Former Pakistani Prime Minister Benazir Bhutto was killed in an apparent suicide bombing today.
UPDATE: Pajamas Media has a roundup of links on the assassination. On CNN, Peter Bergin is speculating that there was likely some involvement with the Pakistani military due to the assassination happening in Rawalpindi. Previous assassination attempts against President Pervez Musharraf had involved low-level members of the military.
CNN is reporting that Bhutto’s husband said that she was shot in the neck before the suicide bomber blew himself up. There have been conflicting reports over whether Bhutto died from bullet wounds or shrapnel from the blast.
UPDATE: Some quick reactions: This could plunge Pakistan into civil war. Bhutto had some following with members of the Pakistani upper class who were sick of Musharraf and wanted to see Pakistan move towards democracy. With Bhutto assassinated, everything is in doubt. On the good side, perhaps this will unite the Pakistani people against al-Qaeda and the extremists in their own midst. This may force Musharraf to move harder against the extremists, especially along the lawless Pakistan/Afghan border.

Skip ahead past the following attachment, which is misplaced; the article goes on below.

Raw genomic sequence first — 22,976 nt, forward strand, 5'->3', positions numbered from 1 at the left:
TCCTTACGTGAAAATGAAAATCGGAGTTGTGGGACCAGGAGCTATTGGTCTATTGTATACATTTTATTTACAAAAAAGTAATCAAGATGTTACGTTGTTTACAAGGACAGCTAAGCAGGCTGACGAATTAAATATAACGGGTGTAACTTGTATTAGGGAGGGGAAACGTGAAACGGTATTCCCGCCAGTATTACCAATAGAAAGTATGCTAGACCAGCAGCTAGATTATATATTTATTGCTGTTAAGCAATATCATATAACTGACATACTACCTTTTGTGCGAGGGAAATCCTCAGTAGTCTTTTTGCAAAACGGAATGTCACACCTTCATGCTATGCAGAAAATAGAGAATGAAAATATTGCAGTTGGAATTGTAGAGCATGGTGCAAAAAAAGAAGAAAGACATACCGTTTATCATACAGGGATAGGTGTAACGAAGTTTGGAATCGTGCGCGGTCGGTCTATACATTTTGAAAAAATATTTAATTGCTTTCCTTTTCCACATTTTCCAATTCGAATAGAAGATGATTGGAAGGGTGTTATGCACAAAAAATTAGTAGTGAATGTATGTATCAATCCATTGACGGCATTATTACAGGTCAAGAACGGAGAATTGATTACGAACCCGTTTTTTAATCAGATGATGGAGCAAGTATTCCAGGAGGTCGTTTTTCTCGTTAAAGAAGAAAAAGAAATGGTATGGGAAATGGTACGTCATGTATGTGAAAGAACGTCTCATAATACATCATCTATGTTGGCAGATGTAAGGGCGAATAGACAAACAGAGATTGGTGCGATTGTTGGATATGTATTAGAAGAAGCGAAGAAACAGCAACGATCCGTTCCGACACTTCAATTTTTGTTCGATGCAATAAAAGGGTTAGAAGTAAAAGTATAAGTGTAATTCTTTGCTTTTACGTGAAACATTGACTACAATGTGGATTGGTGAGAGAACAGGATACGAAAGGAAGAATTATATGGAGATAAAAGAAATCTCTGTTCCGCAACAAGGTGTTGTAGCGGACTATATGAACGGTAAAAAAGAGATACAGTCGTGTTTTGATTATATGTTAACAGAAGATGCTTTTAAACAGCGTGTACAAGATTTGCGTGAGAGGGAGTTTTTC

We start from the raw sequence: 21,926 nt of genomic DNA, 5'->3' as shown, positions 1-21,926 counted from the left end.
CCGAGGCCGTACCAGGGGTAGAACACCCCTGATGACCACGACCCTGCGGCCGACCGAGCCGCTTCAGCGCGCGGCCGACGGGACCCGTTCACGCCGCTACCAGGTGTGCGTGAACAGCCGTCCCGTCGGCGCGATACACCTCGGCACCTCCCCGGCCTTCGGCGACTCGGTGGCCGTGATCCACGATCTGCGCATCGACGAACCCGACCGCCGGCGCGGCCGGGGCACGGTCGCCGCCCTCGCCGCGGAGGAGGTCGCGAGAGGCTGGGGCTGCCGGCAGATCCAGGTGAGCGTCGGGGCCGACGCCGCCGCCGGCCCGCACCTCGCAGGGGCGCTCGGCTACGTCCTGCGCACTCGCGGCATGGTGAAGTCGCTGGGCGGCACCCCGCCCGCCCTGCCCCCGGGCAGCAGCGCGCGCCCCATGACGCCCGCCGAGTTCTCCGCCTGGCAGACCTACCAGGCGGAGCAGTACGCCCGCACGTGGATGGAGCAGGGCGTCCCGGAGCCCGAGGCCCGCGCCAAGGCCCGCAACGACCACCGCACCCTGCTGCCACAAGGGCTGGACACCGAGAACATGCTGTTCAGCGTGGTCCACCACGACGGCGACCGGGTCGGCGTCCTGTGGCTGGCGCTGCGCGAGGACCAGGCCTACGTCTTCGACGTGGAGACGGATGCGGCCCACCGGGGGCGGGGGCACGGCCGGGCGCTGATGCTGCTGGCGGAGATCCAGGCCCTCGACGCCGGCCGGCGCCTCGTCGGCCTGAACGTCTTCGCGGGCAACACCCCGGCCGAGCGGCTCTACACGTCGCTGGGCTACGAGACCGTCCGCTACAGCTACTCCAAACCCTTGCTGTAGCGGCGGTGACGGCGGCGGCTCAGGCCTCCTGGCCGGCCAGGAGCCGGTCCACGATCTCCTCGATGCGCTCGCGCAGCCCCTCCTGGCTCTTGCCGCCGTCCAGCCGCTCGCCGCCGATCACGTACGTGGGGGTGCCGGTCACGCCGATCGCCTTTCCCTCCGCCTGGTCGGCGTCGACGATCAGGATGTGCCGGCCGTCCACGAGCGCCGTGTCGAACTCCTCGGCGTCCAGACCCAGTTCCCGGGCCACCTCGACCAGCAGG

For America, these events remind us that we can’t simply withdraw behind our borders. This is no time for isolationism, nor is it a time for a foreign policy based on naïvete. The brewing crisis in Pakistan could easily become a nightmare scenario for the world—if Pakistan’s nuclear weapons fall into the hands of Islamic extremists, it would be disastrous for the region and for the world.
UPDATE: Jules Crittenden has more links and insights on the fallout of Bhutto’s assassination. He suspects that this assassination was a collaborative act between al-Qaeda and Taliban linked jihadis and the Pakistani military. We would like to draw a line between the two, but Pakistani government and military is rife with radical Islamists. That line simply cannot be so cleanly made.
We have far more questions than we do answers, and the lack of answers is making a bad situation even worse. If Pakistan falls into civil war, we had better be prepared to take Pakistan’s nukes out of the equation or the results could be too terrible to countenance.